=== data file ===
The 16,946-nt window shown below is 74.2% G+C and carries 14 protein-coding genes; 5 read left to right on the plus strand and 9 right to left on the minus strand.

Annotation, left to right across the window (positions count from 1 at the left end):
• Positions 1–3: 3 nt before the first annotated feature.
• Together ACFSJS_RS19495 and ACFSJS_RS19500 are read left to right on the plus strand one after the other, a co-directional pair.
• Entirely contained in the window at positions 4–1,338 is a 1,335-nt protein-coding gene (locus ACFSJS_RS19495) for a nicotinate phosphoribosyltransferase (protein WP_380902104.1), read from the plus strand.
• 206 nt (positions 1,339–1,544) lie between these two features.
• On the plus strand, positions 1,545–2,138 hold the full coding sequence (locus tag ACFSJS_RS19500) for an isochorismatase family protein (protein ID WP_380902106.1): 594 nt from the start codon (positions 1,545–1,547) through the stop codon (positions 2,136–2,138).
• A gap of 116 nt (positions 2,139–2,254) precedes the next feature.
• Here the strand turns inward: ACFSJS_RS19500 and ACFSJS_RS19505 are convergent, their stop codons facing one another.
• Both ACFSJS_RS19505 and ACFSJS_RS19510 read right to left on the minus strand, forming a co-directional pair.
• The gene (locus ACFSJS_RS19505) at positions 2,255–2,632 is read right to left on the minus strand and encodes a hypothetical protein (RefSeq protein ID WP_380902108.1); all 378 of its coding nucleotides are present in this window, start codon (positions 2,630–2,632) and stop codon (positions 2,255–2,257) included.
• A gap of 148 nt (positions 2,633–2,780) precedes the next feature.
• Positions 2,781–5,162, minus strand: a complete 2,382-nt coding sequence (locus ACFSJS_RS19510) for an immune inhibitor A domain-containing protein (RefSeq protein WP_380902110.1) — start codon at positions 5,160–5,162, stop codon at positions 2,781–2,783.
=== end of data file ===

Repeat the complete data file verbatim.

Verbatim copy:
The 16,946-nt window shown below is 74.2% G+C and carries 14 protein-coding genes; 5 read left to right on the plus strand and 9 right to left on the minus strand.

Annotation, left to right across the window (positions count from 1 at the left end):
• Positions 1–3: 3 nt before the first annotated feature.
• Together ACFSJS_RS19495 and ACFSJS_RS19500 are read left to right on the plus strand one after the other, a co-directional pair.
• Entirely contained in the window at positions 4–1,338 is a 1,335-nt protein-coding gene (locus ACFSJS_RS19495) for a nicotinate phosphoribosyltransferase (protein WP_380902104.1), read from the plus strand.
• 206 nt (positions 1,339–1,544) lie between these two features.
• On the plus strand, positions 1,545–2,138 hold the full coding sequence (locus tag ACFSJS_RS19500) for an isochorismatase family protein (protein ID WP_380902106.1): 594 nt from the start codon (positions 1,545–1,547) through the stop codon (positions 2,136–2,138).
• A gap of 116 nt (positions 2,139–2,254) precedes the next feature.
• Here the strand turns inward: ACFSJS_RS19500 and ACFSJS_RS19505 are convergent, their stop codons facing one another.
• Both ACFSJS_RS19505 and ACFSJS_RS19510 read right to left on the minus strand, forming a co-directional pair.
• The gene (locus ACFSJS_RS19505) at positions 2,255–2,632 is read right to left on the minus strand and encodes a hypothetical protein (RefSeq protein ID WP_380902108.1); all 378 of its coding nucleotides are present in this window, start codon (positions 2,630–2,632) and stop codon (positions 2,255–2,257) included.
• A gap of 148 nt (positions 2,633–2,780) precedes the next feature.
• Positions 2,781–5,162, minus strand: a complete 2,382-nt coding sequence (locus ACFSJS_RS19510) for an immune inhibitor A domain-containing protein (RefSeq protein WP_380902110.1) — start codon at positions 5,160–5,162, stop codon at positions 2,781–2,783.